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A Blue Oil For The Blue Mountains

July 26, 2017

It has been super breezy up here this week so I decided that I’d take advantage of that and collect up a mixture of gum leaves that had fallen into my path on one of my many bush walks (yes, when I’m not in the lab I am hugging trees, exploring new tracks and trying to spot birds up here in the Blue Mountains National Park).

I’ve just bought myself an essential oil distillation kit and have been super-keen to distill anything I can get my hands on, it’s bordering on an obsession to be honest and the only thing stopping me getting a ladder and stripping my own trees is the fact that I don’t want to hurt them (I read ‘The Hidden life Of Trees“. Trees do have feelings 🙂 )  So, the chance to get my hands on their leaves without having to do the stripping myself was too good an opportunity to let up so I got out my backpack and went on a little walk to the end of my garden and this is what happened next.

This is one of the trees that I collected from. It’s in my garden and I think it’s either a Eucalyptus Oreades (Blue Mountains Ash)   but I could be wrong, there are so many different Eucalypts.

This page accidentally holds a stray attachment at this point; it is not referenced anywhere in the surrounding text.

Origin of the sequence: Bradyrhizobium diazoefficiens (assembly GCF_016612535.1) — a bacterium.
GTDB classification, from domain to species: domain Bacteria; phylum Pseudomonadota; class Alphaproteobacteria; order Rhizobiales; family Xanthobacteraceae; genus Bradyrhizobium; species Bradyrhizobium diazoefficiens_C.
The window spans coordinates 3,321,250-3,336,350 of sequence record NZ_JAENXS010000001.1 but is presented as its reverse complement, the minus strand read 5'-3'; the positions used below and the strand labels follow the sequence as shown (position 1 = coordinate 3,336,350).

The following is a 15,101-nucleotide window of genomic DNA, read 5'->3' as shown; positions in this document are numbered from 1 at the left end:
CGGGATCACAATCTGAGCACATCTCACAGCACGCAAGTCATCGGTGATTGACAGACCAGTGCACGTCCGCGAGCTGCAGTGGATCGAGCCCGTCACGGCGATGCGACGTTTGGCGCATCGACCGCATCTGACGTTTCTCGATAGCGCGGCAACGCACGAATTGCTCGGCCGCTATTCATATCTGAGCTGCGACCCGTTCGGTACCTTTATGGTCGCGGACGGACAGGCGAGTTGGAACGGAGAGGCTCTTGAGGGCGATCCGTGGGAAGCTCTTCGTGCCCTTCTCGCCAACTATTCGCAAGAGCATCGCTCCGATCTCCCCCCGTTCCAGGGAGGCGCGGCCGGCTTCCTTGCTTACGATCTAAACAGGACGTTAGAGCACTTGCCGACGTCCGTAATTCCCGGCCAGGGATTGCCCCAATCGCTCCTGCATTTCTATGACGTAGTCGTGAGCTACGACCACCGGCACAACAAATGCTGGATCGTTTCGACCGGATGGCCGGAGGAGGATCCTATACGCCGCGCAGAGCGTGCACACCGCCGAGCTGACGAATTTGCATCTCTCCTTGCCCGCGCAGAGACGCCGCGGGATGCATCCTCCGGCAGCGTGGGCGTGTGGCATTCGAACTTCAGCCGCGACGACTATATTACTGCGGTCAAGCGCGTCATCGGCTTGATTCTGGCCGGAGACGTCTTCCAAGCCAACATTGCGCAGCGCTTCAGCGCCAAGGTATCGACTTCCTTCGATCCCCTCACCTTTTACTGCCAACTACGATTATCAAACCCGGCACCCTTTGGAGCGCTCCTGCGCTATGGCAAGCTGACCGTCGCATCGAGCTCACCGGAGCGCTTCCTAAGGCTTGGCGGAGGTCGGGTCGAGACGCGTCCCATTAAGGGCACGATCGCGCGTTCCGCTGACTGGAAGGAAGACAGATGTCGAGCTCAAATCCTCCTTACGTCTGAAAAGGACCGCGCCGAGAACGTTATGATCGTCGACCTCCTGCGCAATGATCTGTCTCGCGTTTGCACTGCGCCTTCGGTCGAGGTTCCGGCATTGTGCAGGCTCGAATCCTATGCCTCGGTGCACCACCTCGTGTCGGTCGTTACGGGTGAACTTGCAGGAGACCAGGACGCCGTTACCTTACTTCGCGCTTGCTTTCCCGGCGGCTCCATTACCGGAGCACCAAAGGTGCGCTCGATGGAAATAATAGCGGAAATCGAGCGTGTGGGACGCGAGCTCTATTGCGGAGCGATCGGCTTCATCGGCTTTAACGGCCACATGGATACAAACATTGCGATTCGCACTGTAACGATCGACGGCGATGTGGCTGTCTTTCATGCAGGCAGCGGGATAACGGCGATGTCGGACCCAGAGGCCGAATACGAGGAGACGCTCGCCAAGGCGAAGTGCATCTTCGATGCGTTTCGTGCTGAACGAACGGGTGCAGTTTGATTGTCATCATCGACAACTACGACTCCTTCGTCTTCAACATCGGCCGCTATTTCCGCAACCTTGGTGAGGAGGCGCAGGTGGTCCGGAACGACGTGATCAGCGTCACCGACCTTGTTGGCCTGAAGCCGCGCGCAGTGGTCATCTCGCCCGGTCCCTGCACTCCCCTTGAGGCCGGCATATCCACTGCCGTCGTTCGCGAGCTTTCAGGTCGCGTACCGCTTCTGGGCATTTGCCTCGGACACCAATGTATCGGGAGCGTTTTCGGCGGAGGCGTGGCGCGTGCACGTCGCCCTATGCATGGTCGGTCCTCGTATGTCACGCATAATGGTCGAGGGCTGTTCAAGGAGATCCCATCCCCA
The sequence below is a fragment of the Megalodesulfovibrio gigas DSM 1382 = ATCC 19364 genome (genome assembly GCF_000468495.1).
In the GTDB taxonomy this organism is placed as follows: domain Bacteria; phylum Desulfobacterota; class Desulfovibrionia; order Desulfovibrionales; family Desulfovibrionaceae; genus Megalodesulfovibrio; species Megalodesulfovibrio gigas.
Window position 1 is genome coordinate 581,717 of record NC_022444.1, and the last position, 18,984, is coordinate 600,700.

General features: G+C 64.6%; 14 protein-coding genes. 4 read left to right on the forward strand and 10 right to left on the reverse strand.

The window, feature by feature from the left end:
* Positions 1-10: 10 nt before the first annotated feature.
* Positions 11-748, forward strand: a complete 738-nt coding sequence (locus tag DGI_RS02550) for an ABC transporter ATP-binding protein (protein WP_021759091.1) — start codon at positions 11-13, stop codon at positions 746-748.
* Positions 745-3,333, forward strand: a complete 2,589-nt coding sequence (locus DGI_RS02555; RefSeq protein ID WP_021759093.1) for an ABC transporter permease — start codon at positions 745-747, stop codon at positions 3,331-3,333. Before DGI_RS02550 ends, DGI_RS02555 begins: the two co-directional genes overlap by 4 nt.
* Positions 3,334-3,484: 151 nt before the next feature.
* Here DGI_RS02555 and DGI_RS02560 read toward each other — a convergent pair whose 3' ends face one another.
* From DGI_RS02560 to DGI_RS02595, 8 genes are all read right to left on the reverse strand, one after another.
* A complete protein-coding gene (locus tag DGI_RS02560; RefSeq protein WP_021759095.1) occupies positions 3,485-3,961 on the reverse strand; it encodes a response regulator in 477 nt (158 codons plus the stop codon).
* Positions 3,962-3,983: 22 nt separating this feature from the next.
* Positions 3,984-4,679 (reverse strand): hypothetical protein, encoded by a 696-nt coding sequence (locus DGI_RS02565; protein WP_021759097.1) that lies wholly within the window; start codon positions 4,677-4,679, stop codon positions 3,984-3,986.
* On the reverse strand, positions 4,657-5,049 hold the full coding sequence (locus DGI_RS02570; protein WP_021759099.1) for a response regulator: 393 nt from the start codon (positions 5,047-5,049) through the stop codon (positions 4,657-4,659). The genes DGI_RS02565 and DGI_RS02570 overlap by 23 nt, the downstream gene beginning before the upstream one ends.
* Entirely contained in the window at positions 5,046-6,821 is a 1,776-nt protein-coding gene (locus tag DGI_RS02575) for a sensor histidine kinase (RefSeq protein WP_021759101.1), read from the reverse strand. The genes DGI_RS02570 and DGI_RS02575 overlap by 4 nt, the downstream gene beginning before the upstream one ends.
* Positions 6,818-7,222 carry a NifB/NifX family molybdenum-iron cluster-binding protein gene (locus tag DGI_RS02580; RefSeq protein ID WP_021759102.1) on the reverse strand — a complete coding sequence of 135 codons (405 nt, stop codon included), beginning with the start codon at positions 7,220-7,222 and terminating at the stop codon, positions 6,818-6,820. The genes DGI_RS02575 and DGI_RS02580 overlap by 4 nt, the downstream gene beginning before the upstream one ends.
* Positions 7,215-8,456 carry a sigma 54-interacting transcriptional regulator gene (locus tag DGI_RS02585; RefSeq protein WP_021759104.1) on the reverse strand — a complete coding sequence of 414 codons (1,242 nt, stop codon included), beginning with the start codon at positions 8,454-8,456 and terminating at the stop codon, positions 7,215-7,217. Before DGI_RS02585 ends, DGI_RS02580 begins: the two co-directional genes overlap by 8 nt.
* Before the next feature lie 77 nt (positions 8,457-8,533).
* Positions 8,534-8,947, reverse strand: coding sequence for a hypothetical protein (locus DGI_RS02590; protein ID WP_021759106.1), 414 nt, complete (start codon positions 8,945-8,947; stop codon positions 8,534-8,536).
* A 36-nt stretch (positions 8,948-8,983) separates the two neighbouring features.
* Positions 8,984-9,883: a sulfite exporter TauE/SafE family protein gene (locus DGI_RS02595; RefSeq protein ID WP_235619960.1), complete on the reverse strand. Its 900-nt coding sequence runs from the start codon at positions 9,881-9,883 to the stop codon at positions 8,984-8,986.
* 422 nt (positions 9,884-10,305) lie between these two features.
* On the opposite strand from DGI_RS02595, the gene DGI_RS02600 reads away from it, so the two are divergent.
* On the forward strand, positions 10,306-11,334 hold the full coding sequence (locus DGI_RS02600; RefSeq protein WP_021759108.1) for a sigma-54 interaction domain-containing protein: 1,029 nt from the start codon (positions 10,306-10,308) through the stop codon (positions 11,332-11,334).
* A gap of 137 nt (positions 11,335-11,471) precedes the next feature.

Essential Oils

Anyway, according to my vintage copy of ‘The Eucalypts and their essential oils’ by Baker and Smith this tree produces an oil with a 1.2% yield. I got nowhere near that this time but that could have been because many of the leaves I collected were pretty dry and old and some of them weren’t even from that tree 🙂  It ended up being a bit of a mish mash but I didn’t mind because it was fun doing it and put a different and interesting spin on my bush walk.

Anyway, after the usual wait to boil water and build up pressure I got some hydrosol come off and then the magical blue oil!  They say that the Blue Mountains is blue because of the haze from the Eucalypts in the summer and after seeing this oil I would have to say that it may well be true!  It is strange but I fully expected that to just be one of those sayings that was not really based on anything measurable but here we have it!

Sadly the oil didn’t smell particularly yummy. It wasn’t bad but wasn’t as crisp and distinct as the other oil I distilled, the Eucalypt from our Cowra property.  In any case that didn’t matter because there wasn’t enough of it to bottle and get analysed this time.  Maybe next time I’ll be more careful about choosing my sample and will pick it fresh so as to (hopefully) get a better oil yield and quality but I didn’t feel too disappointed because the colour of that little bit of oil was just beautiful to behold.

Oh I love my job x


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